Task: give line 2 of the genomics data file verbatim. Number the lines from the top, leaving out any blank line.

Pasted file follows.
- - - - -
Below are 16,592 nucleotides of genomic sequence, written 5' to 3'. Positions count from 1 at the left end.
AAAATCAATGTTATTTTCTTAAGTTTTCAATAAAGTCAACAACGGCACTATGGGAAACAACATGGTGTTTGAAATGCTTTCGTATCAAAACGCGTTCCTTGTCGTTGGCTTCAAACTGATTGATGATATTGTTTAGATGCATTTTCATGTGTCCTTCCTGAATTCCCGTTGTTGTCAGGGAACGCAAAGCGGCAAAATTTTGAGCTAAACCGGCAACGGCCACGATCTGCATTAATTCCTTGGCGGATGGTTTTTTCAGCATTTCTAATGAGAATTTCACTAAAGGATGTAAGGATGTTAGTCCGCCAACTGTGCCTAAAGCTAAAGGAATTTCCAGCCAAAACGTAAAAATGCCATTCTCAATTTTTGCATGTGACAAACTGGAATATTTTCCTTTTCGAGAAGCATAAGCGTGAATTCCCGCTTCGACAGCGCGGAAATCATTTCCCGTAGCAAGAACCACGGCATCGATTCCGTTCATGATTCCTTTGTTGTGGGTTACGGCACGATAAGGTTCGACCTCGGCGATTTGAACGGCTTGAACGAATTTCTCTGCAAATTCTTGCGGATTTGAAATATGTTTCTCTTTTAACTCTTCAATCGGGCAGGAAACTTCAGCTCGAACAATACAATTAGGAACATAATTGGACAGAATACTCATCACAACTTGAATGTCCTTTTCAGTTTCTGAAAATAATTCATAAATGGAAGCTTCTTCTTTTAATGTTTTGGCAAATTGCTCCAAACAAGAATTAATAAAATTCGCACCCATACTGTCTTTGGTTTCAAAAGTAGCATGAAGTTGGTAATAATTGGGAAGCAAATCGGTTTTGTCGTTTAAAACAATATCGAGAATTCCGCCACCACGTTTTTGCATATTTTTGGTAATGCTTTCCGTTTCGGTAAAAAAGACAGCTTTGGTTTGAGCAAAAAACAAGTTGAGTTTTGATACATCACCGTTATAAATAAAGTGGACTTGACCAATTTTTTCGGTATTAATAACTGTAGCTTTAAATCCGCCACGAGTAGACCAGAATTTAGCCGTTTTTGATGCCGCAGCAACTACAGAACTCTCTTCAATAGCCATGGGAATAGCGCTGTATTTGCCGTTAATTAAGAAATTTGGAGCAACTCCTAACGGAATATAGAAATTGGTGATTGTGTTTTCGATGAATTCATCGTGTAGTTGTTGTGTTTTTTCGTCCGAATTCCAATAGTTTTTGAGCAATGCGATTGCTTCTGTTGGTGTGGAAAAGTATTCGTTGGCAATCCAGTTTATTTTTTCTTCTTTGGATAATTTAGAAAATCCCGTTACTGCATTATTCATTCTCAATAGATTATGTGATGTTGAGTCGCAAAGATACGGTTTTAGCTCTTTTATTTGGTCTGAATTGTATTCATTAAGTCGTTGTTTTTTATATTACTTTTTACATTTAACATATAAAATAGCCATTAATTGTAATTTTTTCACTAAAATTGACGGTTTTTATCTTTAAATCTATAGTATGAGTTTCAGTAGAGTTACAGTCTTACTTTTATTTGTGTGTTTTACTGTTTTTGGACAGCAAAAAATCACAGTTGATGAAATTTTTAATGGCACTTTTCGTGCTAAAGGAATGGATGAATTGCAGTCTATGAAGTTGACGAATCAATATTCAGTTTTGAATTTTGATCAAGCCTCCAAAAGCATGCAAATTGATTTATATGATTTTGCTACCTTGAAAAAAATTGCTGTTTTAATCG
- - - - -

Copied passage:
AAAATCAATGTTATTTTCTTAAGTTTTCAATAAAGTCAACAACGGCACTATGGGAAACAACATGGTGTTTGAAATGCTTTCGTATCAAAACGCGTTCCTTGTCGTTGGCTTCAAACTGATTGATGATATTGTTTAGATGCATTTTCATGTGTCCTTCCTGAATTCCCGTTGTTGTCAGGGAACGCAAAGCGGCAAAATTTTGAGCTAAACCGGCAACGGCCACGATCTGCATTAATTCCTTGGCGGATGGTTTTTTCAGCATTTCTAATGAGAATTTCACTAAAGGATGTAAGGATGTTAGTCCGCCAACTGTGCCTAAAGCTAAAGGAATTTCCAGCCAAAACGTAAAAATGCCATTCTCAATTTTTGCATGTGACAAACTGGAATATTTTCCTTTTCGAGAAGCATAAGCGTGAATTCCCGCTTCGACAGCGCGGAAATCATTTCCCGTAGCAAGAACCACGGCATCGATTCCGTTCATGATTCCTTTGTTGTGGGTTACGGCACGATAAGGTTCGACCTCGGCGATTTGAACGGCTTGAACGAATTTCTCTGCAAATTCTTGCGGATTTGAAATATGTTTCTCTTTTAACTCTTCAATCGGGCAGGAAACTTCAGCTCGAACAATACAATTAGGAACATAATTGGACAGAATACTCATCACAACTTGAATGTCCTTTTCAGTTTCTGAAAATAATTCATAAATGGAAGCTTCTTCTTTTAATGTTTTGGCAAATTGCTCCAAACAAGAATTAATAAAATTCGCACCCATACTGTCTTTGGTTTCAAAAGTAGCATGAAGTTGGTAATAATTGGGAAGCAAATCGGTTTTGTCGTTTAAAACAATATCGAGAATTCCGCCACCACGTTTTTGCATATTTTTGGTAATGCTTTCCGTTTCGGTAAAAAAGACAGCTTTGGTTTGAGCAAAAAACAAGTTGAGTTTTGATACATCACCGTTATAAATAAAGTGGACTTGACCAATTTTTTCGGTATTAATAACTGTAGCTTTAAATCCGCCACGAGTAGACCAGAATTTAGCCGTTTTTGATGCCGCAGCAACTACAGAACTCTCTTCAATAGCCATGGGAATAGCGCTGTATTTGCCGTTAATTAAGAAATTTGGAGCAACTCCTAACGGAATATAGAAATTGGTGATTGTGTTTTCGATGAATTCATCGTGTAGTTGTTGTGTTTTTTCGTCCGAATTCCAATAGTTTTTGAGCAATGCGATTGCTTCTGTTGGTGTGGAAAAGTATTCGTTGGCAATCCAGTTTATTTTTTCTTCTTTGGATAATTTAGAAAATCCCGTTACTGCATTATTCATTCTCAATAGATTATGTGATGTTGAGTCGCAAAGATACGGTTTTAGCTCTTTTATTTGGTCTGAATTGTATTCATTAAGTCGTTGTTTTTTATATTACTTTTTACATTTAACATATAAAATAGCCATTAATTGTAATTTTTTCACTAAAATTGACGGTTTTTATCTTTAAATCTATAGTATGAGTTTCAGTAGAGTTACAGTCTTACTTTTATTTGTGTGTTTTACTGTTTTTGGACAGCAAAAAATCACAGTTGATGAAATTTTTAATGGCACTTTTCGTGCTAAAGGAATGGATGAATTGCAGTCTATGAAGTTGACGAATCAATATTCAGTTTTGAATTTTGATCAAGCCTCCAAAAGCATGCAAATTGATTTATATGATTTTGCTACCTTGAAAAAAATTGCTGTTTTAATCG